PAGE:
Who is Responsible?


Last year, ICAS conducted a safety survey that appeared in the third quarter magazine.  ICAS asked, “Who is responsible for air show safety?” The results were mixed. The majority of performers (80 percent) felt that individual performers were most responsible for preserving safety at air shows. Producers and event organizers were split between the waiver holder, performers and the air boss.  

Performers tend to think of air show safety in terms of aircraft accidents, either during flight or on the ground. Their focus is on flying the aircraft and flying their routine, as it should be. Given that focus, it is not surprising that four out of five feel performers are most responsible for air show safety.

While it is true that performers are most responsible for safely operating their aircraft, a review of the accidents from the last ten years tells a different story. Eighty percent of the accidents were not caused by aircraft failures. They were caused by human factors. Errors, lost situational awareness, fatigue, stress, poor decision making, being rushed; these are the real reasons for these accidents and they go well beyond flying the aircraft.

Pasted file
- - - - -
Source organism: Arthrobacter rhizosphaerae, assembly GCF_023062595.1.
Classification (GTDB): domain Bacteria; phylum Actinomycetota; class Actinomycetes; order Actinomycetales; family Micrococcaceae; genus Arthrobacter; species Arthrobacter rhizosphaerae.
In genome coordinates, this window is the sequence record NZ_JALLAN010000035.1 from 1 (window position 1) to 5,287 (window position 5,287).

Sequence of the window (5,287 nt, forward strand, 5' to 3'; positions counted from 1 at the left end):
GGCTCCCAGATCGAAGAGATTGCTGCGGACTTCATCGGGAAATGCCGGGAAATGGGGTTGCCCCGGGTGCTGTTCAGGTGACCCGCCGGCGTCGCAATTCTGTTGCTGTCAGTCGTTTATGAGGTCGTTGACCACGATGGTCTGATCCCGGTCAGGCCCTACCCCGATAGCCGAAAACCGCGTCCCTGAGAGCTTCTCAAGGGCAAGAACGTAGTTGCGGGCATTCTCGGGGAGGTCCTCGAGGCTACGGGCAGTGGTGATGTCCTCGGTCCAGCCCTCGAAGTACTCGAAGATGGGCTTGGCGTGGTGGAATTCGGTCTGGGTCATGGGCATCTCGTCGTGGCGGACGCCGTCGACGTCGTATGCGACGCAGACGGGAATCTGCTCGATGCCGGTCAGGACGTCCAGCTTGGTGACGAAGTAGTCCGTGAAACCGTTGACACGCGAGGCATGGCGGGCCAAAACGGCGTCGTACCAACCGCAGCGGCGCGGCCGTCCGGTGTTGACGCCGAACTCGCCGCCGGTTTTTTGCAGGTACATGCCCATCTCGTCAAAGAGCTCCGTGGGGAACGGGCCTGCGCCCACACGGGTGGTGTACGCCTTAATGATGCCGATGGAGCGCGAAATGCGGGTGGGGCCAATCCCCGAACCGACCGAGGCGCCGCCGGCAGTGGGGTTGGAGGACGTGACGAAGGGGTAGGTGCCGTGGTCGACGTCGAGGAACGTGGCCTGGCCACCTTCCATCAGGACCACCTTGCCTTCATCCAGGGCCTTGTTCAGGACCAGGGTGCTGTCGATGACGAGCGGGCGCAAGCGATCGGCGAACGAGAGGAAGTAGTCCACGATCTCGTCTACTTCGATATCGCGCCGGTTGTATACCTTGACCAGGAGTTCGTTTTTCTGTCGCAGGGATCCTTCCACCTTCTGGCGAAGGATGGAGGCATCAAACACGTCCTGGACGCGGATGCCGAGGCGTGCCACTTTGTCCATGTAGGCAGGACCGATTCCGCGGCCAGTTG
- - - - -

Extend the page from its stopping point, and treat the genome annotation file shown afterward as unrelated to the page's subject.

All of us grouse when the NTSB report simply says the pilot lost control and flew into the ground. In the final accident report, a discussion of contributing factors is very rare, yet a review of the accidents reveals just the opposite. The facts show that the human factors considerations, which would normally be listed as contributing factors, are key factors in the accidents. Human factor issues are substantially impacted by everyone involved in putting on an air show.  

A poor night’s rest leaves the performer fatigued impacting decision making and G tolerance. Stress from being rushed without a fuel truck in sight is a distraction that doesn’t go away when you strap on the airplane. A poorly trained air boss might allow others to dictate events, seriously impacting the safety of the air show. All these things directly impact the safety of the flying portion of an air show and everyone involved in the air show plays a part in making things go right.  

The performer is most responsible for safely operating his or her aircraft, but everyone from the event organizer to the hotel clerk to the fuel truck handler is responsible for the conditions that make that possible.  

So, who is responsible for air show safety? Everyone.

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The International Council of Air Shows (ICAS) is a trade association dedicated to building and sustaining a vibrant air show industry to support its membership. To achieve this goal, ICAS demands its members operate their air show business at only the highest levels of safety, professionalism, and integrity.